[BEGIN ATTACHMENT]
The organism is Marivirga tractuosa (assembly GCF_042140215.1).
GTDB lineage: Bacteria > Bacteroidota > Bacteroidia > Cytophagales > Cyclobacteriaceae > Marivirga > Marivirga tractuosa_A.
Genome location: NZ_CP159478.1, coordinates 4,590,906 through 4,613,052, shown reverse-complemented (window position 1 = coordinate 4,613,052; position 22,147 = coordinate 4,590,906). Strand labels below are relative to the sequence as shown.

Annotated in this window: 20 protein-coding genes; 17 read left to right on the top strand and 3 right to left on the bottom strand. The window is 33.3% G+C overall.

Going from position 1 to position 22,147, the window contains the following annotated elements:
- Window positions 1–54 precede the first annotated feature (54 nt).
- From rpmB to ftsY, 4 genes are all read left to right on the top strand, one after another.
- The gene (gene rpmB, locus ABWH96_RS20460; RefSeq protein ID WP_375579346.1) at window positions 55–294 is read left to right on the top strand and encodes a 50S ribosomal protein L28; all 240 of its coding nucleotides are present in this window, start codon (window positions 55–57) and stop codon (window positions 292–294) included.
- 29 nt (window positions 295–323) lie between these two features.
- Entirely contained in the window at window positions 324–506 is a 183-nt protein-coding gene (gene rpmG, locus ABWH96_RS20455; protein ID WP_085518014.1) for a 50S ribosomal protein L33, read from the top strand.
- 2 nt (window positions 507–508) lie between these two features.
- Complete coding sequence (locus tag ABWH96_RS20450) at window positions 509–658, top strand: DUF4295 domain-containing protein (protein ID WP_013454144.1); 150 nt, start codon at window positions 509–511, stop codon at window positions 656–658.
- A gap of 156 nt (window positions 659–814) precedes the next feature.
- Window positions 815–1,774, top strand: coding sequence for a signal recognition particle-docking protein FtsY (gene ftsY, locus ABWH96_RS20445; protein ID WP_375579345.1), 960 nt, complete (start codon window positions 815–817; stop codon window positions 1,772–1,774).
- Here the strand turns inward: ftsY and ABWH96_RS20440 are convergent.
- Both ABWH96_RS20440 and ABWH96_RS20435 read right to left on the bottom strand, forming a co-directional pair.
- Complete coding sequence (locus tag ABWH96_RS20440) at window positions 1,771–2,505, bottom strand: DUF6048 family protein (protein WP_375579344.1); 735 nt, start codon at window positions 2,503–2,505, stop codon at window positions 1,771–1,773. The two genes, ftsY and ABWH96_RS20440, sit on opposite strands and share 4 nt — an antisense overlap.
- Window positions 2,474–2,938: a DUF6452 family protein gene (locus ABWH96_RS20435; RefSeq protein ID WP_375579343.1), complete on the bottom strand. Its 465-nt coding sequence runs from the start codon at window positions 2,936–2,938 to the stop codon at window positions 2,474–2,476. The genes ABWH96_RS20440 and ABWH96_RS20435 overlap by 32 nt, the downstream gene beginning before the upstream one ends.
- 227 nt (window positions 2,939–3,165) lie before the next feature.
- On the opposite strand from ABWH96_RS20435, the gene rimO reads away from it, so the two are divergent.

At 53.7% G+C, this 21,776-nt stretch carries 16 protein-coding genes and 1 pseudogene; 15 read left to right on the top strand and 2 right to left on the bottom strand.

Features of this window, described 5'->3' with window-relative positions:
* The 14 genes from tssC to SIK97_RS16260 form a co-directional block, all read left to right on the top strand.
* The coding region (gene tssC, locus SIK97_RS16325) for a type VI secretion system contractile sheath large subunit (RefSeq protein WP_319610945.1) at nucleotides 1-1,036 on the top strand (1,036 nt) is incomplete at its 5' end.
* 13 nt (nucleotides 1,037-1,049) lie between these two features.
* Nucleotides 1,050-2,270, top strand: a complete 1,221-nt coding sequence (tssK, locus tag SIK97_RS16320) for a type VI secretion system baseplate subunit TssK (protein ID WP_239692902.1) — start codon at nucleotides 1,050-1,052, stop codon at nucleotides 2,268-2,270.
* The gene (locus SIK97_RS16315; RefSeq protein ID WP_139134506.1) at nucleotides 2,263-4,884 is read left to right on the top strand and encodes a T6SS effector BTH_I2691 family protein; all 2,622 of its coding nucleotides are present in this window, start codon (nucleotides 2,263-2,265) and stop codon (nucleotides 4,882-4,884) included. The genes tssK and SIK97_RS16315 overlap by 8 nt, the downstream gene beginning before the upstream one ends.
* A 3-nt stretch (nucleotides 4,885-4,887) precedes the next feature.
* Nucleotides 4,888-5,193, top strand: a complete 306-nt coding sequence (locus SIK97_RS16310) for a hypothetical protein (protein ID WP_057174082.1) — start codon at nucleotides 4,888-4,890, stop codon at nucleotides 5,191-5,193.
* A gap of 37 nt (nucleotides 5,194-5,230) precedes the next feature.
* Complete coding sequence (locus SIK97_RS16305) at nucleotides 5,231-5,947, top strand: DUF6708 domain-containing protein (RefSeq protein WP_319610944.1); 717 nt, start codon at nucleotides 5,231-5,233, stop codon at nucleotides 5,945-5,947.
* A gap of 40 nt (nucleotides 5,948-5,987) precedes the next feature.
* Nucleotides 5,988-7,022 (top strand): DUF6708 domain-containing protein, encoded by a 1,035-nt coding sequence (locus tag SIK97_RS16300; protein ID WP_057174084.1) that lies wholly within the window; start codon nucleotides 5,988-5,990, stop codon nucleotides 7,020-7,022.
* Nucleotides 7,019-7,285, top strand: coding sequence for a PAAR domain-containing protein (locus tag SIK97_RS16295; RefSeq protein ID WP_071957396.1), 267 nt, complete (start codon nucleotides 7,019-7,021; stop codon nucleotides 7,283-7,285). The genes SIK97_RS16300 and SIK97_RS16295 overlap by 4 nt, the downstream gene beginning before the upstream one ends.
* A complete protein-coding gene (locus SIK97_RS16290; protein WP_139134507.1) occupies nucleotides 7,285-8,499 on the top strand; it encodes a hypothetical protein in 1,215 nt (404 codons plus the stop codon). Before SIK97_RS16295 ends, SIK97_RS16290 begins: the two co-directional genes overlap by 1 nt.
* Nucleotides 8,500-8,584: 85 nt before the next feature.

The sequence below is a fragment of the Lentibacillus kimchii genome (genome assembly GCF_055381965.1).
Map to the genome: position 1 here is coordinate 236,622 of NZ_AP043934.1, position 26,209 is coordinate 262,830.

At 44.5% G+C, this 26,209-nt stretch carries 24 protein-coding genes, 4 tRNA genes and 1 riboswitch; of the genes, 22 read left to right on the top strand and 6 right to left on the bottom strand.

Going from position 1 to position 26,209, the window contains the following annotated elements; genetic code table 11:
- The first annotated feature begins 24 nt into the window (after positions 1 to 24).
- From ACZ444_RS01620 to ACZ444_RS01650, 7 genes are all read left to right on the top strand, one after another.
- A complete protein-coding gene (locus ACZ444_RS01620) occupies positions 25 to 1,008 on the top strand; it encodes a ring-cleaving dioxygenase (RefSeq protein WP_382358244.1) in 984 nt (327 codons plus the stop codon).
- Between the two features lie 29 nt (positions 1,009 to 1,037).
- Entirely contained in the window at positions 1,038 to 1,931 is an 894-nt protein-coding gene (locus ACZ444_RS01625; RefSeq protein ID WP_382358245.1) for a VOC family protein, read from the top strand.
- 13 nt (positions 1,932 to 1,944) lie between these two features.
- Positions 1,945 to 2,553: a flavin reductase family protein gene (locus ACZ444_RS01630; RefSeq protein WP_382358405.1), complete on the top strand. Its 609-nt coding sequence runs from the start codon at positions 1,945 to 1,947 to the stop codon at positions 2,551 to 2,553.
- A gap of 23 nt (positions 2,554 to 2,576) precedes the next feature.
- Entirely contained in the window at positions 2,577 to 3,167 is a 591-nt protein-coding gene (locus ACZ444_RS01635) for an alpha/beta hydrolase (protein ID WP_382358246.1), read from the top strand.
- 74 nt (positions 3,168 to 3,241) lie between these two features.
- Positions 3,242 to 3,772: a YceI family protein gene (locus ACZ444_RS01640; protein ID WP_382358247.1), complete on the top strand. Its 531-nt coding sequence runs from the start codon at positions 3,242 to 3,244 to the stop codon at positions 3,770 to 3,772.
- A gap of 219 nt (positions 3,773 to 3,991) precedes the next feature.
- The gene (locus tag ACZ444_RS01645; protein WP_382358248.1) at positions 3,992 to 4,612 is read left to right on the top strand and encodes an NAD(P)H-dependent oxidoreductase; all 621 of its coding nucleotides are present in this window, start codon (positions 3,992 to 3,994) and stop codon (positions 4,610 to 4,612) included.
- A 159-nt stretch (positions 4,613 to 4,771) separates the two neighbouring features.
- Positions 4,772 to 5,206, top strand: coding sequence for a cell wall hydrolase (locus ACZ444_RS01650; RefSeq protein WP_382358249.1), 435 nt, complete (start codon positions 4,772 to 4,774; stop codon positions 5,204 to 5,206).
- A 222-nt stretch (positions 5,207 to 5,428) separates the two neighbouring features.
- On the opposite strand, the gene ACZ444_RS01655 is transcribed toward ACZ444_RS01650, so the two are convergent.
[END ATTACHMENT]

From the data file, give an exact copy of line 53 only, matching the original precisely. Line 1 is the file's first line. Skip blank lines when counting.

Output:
- The gene (locus tag ACZ444_RS01645; protein WP_382358248.1) at positions 3,992 to 4,612 is read left to right on the top strand and encodes an NAD(P)H-dependent oxidoreductase; all 621 of its coding nucleotides are present in this window, start codon (positions 3,992 to 3,994) and stop codon (positions 4,610 to 4,612) included.